As companies continue to solve virtual reality’s biggest hardware and software challenges, many researchers have been working on next-generation VR peripherals that will enable users to “feel” digital objects — haptic gloves, exoskeletons, and even walking canes have been proposed as possible solutions. Today, a Carnegie Mellon University team announced a new option: a wearable multi-string haptic system that enables users to sense large obstacles, providing a sense of resistance when reaching out to touch objects.
The prototype implementation of “Wireality” relies on a shoulder-mounted lock-and-release device to manage a collection of seven strings attached to the wearer’s fingertips, knuckles, and wrist. Working together, the spring-loaded strings are precisely locked and released in ways that let an outstretched palm feel resistance from walls, curved objects such as railings, and irregular surfaces — fundamentally different from prior approaches that simulate fine textures or rubbery, squishy objects.
Moving beyond replicating sights and sounds is one of the next major frontiers for VR. Japan’s Vaqso developed a VR add-on to simulate smells, and testing continues on tricks to replicate tastes. Today, touch is simulated using small vibrating haptics that can signal modest impacts and interactions, but the CMU solution operates on a grander scale. Users could virtually tour a museum, feeling the walls, using handrails on escalators, and touching sculptures. In the business world, realtors and builders could offer tactile VR tours of homes, while furniture or music stores could let AR users test how large objects such as sofas and pianos fit inside their homes. Car dealerships could also let customers go “hands on” with virtual cars rather than just seeing them.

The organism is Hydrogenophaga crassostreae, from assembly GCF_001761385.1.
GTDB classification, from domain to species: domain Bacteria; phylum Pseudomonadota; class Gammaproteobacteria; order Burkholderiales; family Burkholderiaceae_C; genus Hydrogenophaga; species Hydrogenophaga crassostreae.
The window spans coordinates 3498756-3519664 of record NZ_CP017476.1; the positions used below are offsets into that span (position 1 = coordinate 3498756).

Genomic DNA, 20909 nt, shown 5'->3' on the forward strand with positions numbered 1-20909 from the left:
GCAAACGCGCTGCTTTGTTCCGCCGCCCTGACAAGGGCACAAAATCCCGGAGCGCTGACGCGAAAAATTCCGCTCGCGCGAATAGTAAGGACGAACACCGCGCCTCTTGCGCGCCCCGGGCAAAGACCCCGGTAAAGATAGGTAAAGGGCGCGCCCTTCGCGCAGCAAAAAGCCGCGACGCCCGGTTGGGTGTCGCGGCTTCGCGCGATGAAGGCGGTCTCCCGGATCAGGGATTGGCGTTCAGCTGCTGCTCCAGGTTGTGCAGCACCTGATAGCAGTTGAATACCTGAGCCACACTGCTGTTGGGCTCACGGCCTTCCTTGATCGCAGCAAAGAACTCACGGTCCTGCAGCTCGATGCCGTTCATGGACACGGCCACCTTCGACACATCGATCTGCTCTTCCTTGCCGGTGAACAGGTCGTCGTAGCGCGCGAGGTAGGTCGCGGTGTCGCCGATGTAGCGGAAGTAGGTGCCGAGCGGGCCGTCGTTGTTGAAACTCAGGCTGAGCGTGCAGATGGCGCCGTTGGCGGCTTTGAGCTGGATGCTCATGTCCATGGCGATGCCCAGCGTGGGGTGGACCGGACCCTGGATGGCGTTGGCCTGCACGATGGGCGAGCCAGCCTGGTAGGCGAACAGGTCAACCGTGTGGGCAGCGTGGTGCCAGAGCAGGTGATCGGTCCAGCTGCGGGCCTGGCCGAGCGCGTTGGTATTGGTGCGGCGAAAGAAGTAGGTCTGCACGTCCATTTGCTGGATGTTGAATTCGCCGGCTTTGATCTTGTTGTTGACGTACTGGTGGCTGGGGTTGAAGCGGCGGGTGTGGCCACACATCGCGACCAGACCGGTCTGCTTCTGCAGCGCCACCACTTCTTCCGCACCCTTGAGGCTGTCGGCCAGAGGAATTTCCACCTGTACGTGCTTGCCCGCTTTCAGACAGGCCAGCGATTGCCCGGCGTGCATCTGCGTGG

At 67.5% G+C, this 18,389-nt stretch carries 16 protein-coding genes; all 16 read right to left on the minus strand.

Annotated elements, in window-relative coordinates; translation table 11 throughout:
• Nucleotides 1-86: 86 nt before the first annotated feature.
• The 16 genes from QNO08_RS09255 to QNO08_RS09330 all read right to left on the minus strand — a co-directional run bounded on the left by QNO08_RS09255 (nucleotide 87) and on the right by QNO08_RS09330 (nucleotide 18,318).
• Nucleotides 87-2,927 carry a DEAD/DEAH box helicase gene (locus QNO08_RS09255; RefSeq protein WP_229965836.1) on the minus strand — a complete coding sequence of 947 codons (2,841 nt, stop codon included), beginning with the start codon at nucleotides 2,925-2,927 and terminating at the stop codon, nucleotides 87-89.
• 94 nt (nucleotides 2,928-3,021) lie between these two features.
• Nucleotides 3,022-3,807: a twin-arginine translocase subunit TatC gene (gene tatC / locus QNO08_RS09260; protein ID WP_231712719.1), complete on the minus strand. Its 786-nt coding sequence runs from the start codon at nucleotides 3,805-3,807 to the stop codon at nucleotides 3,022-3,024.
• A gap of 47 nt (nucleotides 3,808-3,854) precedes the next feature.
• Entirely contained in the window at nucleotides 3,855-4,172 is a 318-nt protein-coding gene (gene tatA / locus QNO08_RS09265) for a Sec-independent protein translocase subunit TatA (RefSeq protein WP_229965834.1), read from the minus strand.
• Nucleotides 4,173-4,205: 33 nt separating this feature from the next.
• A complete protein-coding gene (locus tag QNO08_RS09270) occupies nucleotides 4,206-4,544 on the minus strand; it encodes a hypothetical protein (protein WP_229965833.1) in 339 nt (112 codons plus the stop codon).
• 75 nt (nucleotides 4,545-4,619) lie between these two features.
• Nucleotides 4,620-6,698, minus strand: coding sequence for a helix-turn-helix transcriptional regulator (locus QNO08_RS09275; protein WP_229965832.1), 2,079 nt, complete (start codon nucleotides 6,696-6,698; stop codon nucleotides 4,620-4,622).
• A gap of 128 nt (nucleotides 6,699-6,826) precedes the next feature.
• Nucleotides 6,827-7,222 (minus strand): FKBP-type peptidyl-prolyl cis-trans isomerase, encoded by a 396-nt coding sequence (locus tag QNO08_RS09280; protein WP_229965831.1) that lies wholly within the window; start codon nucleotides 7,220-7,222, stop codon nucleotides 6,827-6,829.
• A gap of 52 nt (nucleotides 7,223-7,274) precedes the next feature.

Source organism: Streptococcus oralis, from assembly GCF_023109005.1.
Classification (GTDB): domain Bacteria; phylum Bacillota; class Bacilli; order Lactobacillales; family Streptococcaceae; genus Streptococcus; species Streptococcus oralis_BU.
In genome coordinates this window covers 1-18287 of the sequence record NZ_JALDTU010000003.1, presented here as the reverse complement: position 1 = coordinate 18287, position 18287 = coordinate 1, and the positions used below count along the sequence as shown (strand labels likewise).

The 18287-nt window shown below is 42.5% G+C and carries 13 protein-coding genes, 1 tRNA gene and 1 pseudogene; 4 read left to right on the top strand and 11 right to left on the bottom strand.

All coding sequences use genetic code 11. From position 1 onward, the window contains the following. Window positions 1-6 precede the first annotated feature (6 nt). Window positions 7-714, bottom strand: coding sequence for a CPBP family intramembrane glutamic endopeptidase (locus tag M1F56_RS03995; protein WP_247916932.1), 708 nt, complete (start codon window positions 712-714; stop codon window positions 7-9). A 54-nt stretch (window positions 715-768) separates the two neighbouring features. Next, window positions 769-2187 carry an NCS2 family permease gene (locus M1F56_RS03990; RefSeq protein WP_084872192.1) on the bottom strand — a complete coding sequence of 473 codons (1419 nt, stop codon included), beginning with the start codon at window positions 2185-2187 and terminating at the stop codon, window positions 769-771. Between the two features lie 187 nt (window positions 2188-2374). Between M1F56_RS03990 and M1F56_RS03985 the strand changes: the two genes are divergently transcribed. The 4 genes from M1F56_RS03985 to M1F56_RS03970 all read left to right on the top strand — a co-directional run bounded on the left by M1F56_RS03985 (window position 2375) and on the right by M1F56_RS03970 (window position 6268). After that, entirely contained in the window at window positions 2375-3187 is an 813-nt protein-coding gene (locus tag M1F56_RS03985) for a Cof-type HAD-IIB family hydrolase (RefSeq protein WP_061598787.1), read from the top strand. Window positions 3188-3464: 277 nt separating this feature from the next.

For the CMU team, the challenge will be convincing people to accept the form factor, which is fairly large and requires the wearer’s arm to be in an upright rather than loose position. That aside, the design has some major practical advantages. The researchers say it can be produced in volume for under $50, perhaps as low as $35. Synchronization between what the user feels and sees is achieved through a computer vision system akin to ones that are already being built into some VR headsets. And the peripheral consumes only 0.024mWh of power per actuation, which is very little energy.
Regardless of whether end users actually wind up using this multi-string haptic as it’s depicted here, the technology could well inform future wearable designs, or become part of a broader haptic interaction system with both resistance and fine texture simulation for enterprise-class applications. A full paper discussing the Wireality system is available here.